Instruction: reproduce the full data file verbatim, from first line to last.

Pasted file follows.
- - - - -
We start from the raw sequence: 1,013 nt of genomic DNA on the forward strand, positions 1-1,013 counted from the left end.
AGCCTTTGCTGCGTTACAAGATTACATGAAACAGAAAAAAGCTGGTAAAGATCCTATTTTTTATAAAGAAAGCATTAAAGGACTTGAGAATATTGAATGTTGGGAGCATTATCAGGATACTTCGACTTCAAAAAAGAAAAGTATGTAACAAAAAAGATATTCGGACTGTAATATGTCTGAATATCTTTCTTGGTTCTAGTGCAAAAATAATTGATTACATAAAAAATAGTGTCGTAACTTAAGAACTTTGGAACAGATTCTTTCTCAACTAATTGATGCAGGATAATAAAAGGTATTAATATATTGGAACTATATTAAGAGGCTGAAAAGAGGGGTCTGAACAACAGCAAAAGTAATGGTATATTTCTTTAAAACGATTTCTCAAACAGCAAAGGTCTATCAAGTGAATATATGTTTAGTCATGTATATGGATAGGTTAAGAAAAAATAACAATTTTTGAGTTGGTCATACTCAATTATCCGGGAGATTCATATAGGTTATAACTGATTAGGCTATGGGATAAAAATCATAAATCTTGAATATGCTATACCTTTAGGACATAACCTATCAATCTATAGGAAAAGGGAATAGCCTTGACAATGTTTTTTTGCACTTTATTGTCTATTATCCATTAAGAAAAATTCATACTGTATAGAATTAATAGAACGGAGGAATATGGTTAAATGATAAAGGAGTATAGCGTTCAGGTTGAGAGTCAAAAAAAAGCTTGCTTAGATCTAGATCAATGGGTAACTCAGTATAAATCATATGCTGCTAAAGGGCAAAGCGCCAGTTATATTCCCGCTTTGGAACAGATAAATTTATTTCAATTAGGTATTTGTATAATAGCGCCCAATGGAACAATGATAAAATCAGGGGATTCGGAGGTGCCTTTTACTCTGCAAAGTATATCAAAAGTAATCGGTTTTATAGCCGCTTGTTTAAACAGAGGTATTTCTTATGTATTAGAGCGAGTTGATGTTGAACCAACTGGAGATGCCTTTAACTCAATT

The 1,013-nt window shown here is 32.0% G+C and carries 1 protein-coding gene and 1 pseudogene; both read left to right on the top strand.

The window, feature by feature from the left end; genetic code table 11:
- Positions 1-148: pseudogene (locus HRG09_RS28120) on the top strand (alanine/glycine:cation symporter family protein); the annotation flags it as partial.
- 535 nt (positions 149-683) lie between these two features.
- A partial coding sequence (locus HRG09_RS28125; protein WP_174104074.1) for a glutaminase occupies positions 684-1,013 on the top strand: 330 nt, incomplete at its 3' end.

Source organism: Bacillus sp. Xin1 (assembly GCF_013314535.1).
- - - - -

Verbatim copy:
We start from the raw sequence: 1,013 nt of genomic DNA on the forward strand, positions 1-1,013 counted from the left end.
AGCCTTTGCTGCGTTACAAGATTACATGAAACAGAAAAAAGCTGGTAAAGATCCTATTTTTTATAAAGAAAGCATTAAAGGACTTGAGAATATTGAATGTTGGGAGCATTATCAGGATACTTCGACTTCAAAAAAGAAAAGTATGTAACAAAAAAGATATTCGGACTGTAATATGTCTGAATATCTTTCTTGGTTCTAGTGCAAAAATAATTGATTACATAAAAAATAGTGTCGTAACTTAAGAACTTTGGAACAGATTCTTTCTCAACTAATTGATGCAGGATAATAAAAGGTATTAATATATTGGAACTATATTAAGAGGCTGAAAAGAGGGGTCTGAACAACAGCAAAAGTAATGGTATATTTCTTTAAAACGATTTCTCAAACAGCAAAGGTCTATCAAGTGAATATATGTTTAGTCATGTATATGGATAGGTTAAGAAAAAATAACAATTTTTGAGTTGGTCATACTCAATTATCCGGGAGATTCATATAGGTTATAACTGATTAGGCTATGGGATAAAAATCATAAATCTTGAATATGCTATACCTTTAGGACATAACCTATCAATCTATAGGAAAAGGGAATAGCCTTGACAATGTTTTTTTGCACTTTATTGTCTATTATCCATTAAGAAAAATTCATACTGTATAGAATTAATAGAACGGAGGAATATGGTTAAATGATAAAGGAGTATAGCGTTCAGGTTGAGAGTCAAAAAAAAGCTTGCTTAGATCTAGATCAATGGGTAACTCAGTATAAATCATATGCTGCTAAAGGGCAAAGCGCCAGTTATATTCCCGCTTTGGAACAGATAAATTTATTTCAATTAGGTATTTGTATAATAGCGCCCAATGGAACAATGATAAAATCAGGGGATTCGGAGGTGCCTTTTACTCTGCAAAGTATATCAAAAGTAATCGGTTTTATAGCCGCTTGTTTAAACAGAGGTATTTCTTATGTATTAGAGCGAGTTGATGTTGAACCAACTGGAGATGCCTTTAACTCAATT

The 1,013-nt window shown here is 32.0% G+C and carries 1 protein-coding gene and 1 pseudogene; both read left to right on the top strand.

The window, feature by feature from the left end; genetic code table 11:
- Positions 1-148: pseudogene (locus HRG09_RS28120) on the top strand (alanine/glycine:cation symporter family protein); the annotation flags it as partial.
- 535 nt (positions 149-683) lie between these two features.
- A partial coding sequence (locus HRG09_RS28125; protein WP_174104074.1) for a glutaminase occupies positions 684-1,013 on the top strand: 330 nt, incomplete at its 3' end.

Source organism: Bacillus sp. Xin1 (assembly GCF_013314535.1).